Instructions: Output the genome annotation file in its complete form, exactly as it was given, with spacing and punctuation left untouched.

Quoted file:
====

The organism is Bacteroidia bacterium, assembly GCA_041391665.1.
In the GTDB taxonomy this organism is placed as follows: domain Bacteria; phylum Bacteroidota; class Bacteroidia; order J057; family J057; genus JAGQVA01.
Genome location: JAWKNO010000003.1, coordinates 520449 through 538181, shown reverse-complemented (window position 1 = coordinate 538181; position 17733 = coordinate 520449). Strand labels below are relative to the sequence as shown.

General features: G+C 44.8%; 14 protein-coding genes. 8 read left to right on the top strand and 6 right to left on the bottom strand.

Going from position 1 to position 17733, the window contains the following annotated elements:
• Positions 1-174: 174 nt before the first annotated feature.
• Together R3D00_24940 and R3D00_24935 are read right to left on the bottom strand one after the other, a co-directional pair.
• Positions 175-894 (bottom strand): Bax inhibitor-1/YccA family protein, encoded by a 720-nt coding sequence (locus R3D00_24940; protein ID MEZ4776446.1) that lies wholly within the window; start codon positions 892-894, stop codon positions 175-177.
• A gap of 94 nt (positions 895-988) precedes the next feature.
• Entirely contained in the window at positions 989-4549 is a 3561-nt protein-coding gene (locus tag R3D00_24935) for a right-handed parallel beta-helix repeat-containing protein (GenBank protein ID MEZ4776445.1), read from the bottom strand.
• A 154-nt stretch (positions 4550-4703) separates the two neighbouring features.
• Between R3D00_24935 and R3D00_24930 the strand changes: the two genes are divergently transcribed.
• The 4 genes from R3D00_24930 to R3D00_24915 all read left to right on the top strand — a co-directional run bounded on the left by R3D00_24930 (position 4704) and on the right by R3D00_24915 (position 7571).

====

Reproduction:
The organism is Bacteroidia bacterium, assembly GCA_041391665.1.
In the GTDB taxonomy this organism is placed as follows: domain Bacteria; phylum Bacteroidota; class Bacteroidia; order J057; family J057; genus JAGQVA01.
Genome location: JAWKNO010000003.1, coordinates 520449 through 538181, shown reverse-complemented (window position 1 = coordinate 538181; position 17733 = coordinate 520449). Strand labels below are relative to the sequence as shown.

General features: G+C 44.8%; 14 protein-coding genes. 8 read left to right on the top strand and 6 right to left on the bottom strand.

Going from position 1 to position 17733, the window contains the following annotated elements:
• Positions 1-174: 174 nt before the first annotated feature.
• Together R3D00_24940 and R3D00_24935 are read right to left on the bottom strand one after the other, a co-directional pair.
• Positions 175-894 (bottom strand): Bax inhibitor-1/YccA family protein, encoded by a 720-nt coding sequence (locus R3D00_24940; protein ID MEZ4776446.1) that lies wholly within the window; start codon positions 892-894, stop codon positions 175-177.
• A gap of 94 nt (positions 895-988) precedes the next feature.
• Entirely contained in the window at positions 989-4549 is a 3561-nt protein-coding gene (locus tag R3D00_24935) for a right-handed parallel beta-helix repeat-containing protein (GenBank protein ID MEZ4776445.1), read from the bottom strand.
• A 154-nt stretch (positions 4550-4703) separates the two neighbouring features.
• Between R3D00_24935 and R3D00_24930 the strand changes: the two genes are divergently transcribed.
• The 4 genes from R3D00_24930 to R3D00_24915 all read left to right on the top strand — a co-directional run bounded on the left by R3D00_24930 (position 4704) and on the right by R3D00_24915 (position 7571).